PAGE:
When we ask people to contribute to our public-radio Freakonomics podcast, our sponsor station WNYC offers some of the standard public-radio gifts: a Freakonomics t-shirt, a coffee mug, copies of our books, etc. I am curious what sort of gifts people really want. The radio station tells us that people love love love tote bags, but as someone who almost never carries a tote bag, I am skeptical. But I am also happy to be proven wrong. So please let us know via the poll below, and also write in answers in the comments. Thanks.
Q. Under what circumstances will a voter actually change his/her mind about whom to vote for? I understand that this rarely happens (this study for example), and that most of the action involves undecided voters deciding whom to vote for.
Also, if political scientist are right that voters rarely change their minds, how can a large swing in the polls ever occur? A classic example that your briefly mention in your book is that of Michael Dukakis, who was ahead of GHW Bush by 10% at one point in 1988. –Alan T
A. We see more big shifts in the primaries, when voters don’t have that much information about the candidates. Dukakis was a relative unknown at the start of the 1988 race, before the two parties could advance their own narratives. You rarely see big swings in voter conversion in late stage presidential races, though. If I knew how to cause such a swing, I’d be drawing a big salary from one of the campaigns right now.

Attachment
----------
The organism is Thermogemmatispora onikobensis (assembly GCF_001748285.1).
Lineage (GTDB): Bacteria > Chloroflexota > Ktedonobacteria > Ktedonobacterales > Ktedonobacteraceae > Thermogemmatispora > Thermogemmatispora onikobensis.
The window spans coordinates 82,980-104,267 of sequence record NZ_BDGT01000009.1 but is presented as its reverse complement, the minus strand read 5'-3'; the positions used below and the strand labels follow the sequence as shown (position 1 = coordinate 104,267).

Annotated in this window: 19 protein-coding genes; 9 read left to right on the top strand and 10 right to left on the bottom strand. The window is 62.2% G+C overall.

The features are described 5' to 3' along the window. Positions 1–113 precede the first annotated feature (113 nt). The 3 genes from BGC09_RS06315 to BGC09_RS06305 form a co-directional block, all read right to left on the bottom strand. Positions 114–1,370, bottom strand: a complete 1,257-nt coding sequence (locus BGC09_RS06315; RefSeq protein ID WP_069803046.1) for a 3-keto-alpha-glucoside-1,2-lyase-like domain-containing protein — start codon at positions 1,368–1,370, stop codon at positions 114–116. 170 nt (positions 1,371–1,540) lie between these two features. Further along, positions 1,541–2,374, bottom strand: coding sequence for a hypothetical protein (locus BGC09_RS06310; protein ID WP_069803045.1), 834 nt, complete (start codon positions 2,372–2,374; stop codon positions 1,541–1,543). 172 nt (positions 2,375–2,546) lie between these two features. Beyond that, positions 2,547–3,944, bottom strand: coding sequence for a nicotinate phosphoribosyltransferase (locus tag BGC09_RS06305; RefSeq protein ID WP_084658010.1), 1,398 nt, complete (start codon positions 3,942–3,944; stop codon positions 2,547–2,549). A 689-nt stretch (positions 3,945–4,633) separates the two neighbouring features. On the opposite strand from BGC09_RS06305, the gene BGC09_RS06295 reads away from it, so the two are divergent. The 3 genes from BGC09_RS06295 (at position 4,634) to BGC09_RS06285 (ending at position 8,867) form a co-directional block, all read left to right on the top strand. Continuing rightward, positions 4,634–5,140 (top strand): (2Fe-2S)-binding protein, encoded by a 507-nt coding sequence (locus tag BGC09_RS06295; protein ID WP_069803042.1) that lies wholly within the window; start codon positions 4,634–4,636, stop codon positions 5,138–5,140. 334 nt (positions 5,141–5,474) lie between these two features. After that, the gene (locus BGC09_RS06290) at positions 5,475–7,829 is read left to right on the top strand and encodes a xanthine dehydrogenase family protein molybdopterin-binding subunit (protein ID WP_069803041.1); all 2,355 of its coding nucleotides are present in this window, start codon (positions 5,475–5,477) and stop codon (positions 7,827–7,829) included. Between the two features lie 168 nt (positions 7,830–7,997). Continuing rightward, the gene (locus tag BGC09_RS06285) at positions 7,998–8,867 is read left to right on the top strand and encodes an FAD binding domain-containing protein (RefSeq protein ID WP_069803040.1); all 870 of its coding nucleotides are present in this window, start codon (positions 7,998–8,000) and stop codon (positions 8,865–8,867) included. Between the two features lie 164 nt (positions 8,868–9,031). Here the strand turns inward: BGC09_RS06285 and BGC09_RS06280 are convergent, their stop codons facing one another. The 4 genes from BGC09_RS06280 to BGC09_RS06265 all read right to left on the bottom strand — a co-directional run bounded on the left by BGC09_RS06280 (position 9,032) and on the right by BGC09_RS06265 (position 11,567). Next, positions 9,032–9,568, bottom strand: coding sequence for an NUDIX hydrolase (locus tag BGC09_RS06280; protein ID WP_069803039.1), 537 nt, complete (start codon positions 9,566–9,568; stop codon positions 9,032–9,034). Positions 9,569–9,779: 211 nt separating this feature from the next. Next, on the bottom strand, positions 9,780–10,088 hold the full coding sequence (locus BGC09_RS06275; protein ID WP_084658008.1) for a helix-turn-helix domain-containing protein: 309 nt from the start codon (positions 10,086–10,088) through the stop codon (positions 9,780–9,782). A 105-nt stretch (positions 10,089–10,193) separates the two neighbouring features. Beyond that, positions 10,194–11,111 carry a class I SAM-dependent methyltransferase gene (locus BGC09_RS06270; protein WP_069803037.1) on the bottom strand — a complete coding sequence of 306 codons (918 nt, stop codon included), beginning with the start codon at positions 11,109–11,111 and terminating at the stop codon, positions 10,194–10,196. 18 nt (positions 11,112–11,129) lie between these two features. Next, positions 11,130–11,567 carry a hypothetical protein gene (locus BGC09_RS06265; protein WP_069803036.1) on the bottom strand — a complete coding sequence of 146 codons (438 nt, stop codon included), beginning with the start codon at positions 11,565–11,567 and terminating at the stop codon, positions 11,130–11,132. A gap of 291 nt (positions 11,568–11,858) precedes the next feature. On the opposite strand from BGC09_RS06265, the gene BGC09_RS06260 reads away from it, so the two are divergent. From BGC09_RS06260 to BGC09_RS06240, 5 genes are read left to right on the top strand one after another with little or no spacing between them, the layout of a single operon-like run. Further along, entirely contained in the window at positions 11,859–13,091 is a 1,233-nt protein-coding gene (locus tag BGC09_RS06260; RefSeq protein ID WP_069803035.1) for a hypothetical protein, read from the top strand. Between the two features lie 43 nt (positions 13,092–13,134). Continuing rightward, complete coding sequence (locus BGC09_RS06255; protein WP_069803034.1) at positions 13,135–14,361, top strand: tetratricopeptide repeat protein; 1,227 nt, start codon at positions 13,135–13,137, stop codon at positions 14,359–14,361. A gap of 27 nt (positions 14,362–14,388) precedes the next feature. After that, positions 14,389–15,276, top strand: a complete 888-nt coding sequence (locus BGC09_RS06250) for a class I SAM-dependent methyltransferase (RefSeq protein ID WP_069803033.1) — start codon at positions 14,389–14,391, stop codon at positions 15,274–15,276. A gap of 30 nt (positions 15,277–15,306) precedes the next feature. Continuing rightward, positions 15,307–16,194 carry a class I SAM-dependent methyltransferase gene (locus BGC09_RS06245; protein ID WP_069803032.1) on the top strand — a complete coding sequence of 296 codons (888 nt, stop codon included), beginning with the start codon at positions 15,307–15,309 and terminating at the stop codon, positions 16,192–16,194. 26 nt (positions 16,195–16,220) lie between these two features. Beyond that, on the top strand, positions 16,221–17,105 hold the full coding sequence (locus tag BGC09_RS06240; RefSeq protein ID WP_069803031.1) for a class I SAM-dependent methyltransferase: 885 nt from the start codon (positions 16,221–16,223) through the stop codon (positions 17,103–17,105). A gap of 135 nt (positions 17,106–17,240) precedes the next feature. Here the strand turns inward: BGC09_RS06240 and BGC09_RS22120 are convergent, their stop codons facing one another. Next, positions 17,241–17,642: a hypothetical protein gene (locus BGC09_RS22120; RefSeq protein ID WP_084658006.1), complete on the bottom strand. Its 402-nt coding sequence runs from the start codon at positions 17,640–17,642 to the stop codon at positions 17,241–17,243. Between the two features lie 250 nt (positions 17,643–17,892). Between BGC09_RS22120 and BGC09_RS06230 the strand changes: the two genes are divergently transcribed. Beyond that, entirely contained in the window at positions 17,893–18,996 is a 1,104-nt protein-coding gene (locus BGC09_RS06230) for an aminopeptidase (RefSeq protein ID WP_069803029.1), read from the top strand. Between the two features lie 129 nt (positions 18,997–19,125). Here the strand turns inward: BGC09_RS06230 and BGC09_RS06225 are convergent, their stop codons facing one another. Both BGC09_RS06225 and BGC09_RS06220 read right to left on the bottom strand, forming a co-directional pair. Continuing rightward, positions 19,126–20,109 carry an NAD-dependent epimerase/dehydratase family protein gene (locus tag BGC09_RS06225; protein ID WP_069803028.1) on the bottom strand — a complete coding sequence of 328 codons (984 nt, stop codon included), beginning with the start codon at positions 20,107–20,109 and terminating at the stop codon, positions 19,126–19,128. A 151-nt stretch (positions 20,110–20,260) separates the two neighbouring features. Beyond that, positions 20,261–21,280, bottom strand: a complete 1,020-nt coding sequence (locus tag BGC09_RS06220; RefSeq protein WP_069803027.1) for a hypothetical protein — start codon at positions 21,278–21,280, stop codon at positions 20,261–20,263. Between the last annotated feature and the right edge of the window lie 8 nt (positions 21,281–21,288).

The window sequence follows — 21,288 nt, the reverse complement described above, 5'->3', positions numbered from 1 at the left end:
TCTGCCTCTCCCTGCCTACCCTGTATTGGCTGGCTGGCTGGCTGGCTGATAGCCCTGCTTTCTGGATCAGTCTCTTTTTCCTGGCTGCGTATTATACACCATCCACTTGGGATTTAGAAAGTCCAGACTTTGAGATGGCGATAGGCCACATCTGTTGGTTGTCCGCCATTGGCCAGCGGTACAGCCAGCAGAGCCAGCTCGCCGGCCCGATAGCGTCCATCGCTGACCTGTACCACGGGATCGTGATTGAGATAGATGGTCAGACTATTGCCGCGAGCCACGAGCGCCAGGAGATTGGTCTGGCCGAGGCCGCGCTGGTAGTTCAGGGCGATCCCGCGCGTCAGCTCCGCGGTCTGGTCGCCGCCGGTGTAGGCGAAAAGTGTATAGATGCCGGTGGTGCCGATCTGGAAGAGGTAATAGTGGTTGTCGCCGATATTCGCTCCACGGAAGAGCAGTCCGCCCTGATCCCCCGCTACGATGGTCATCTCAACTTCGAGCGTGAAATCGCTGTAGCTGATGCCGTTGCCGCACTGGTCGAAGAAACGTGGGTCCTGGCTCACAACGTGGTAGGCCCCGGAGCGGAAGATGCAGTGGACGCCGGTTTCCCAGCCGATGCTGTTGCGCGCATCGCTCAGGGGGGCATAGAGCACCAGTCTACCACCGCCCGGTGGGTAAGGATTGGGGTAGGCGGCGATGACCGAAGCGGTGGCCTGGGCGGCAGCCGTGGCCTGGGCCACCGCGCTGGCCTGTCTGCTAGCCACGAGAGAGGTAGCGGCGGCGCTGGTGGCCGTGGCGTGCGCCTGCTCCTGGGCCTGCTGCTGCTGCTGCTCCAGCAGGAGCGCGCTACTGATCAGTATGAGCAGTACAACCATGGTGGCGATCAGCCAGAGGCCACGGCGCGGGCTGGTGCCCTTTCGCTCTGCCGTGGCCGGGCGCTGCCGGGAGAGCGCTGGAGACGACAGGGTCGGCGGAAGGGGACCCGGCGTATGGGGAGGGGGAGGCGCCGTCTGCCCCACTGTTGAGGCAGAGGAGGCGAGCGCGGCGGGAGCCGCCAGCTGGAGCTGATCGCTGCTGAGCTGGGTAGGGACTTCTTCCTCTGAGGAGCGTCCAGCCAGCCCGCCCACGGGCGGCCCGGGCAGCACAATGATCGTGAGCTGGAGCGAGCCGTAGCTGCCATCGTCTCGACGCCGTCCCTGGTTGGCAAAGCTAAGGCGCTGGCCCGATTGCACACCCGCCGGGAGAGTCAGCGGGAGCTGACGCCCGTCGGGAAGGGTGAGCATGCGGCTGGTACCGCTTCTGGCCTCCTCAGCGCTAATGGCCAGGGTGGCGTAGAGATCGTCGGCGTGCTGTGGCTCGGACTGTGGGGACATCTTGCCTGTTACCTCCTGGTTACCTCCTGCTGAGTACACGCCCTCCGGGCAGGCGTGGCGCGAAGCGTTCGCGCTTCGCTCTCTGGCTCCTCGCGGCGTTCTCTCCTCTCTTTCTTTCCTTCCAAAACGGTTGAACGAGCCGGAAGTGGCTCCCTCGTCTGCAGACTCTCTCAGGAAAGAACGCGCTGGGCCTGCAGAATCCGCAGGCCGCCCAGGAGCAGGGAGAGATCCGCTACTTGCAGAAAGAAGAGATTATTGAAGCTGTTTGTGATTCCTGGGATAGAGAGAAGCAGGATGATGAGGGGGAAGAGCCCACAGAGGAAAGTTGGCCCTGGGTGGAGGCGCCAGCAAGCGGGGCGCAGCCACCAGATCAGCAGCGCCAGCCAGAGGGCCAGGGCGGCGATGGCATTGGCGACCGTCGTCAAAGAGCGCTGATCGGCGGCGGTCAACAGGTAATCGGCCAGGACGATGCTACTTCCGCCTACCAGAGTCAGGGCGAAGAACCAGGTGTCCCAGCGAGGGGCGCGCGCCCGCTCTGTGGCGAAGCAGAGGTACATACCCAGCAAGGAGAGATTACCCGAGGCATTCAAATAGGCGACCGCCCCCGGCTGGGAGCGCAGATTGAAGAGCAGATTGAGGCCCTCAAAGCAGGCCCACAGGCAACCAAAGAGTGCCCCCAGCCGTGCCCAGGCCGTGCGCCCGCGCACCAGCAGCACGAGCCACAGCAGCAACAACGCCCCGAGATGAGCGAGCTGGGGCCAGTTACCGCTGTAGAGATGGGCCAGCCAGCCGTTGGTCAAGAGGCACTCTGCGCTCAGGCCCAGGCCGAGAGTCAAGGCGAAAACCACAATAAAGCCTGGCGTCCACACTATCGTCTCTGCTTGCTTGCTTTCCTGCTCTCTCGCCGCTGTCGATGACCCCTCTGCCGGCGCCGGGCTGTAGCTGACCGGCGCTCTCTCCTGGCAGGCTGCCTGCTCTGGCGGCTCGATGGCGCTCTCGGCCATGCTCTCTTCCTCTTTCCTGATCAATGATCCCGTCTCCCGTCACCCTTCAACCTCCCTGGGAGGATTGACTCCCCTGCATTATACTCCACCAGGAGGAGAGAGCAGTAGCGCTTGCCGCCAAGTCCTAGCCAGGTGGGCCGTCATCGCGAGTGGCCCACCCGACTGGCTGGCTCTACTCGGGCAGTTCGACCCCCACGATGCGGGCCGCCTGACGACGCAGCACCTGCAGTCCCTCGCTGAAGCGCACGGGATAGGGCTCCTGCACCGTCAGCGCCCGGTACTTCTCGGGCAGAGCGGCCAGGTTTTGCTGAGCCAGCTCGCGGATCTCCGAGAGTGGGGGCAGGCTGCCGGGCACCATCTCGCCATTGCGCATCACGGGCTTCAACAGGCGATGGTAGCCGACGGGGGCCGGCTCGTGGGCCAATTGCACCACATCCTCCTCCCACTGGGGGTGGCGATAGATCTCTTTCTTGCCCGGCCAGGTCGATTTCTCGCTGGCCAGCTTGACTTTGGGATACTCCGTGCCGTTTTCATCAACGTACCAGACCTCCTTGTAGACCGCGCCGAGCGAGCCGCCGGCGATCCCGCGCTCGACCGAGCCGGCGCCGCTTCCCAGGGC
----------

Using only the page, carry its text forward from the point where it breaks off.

Freakonomics readers may know that I’m not the most qualified person to talk about using surveys. My first attempt — asking street gang members “How does it feel to be black and poor? Very bad, bad, good, …” — was met with laughter, disbelief and, scorn. (I suppose it was all uphill from that point!)
A basic question social scientists confront is: Why would you want to participate in our survey? Interviews can be long and boring; who wants to sit on the phone or stand on a streetcorner answering questions? A few bucks may not be worth the time. In fact, you have likely already perfected methods of avoiding telemarketers and sidewalk interviewers. From a data standpoint, your skilled avoidance is our problem: the views of respondents can differ from non-participants. From political races to consumer habits to opinion polls … we love numbers, and we need participation to get an accurate reading.
A commitment device is a sort of mind trick to help you accomplish a goal that you don’t quite have the willpower to achieve on your own. Sometimes we need a contract with ourselves, or a little financial stake for motivation. This goal can be exercising, studying, quitting smoking, or anything really.
So we want to ask: have you tried one? What was it? And, most important, how did it turn out?
We’ve been writing a lot about obesity recently. First, it was this study about projected future obesity rates, then we covered Denmark’s saturated fat tax, which Steve Sexton then criticized for being inefficient. So, if you’re tired of reading fat-related posts on our blog, I get it. But as long as reports like this one from Gallup keep coming out, we’re going to keep writing about them, especially when they include so many interesting conversation points.
Here are the top-line numbers:
About 86% of full-time American workers are above normal weight or have at least one chronic condition. These workers miss a combined estimate of 450 million more days of work each year than their healthy counterparts, resulting in an estimated cost of more than $153 billion in lost productivity per year. That’s roughly 1% of GDP.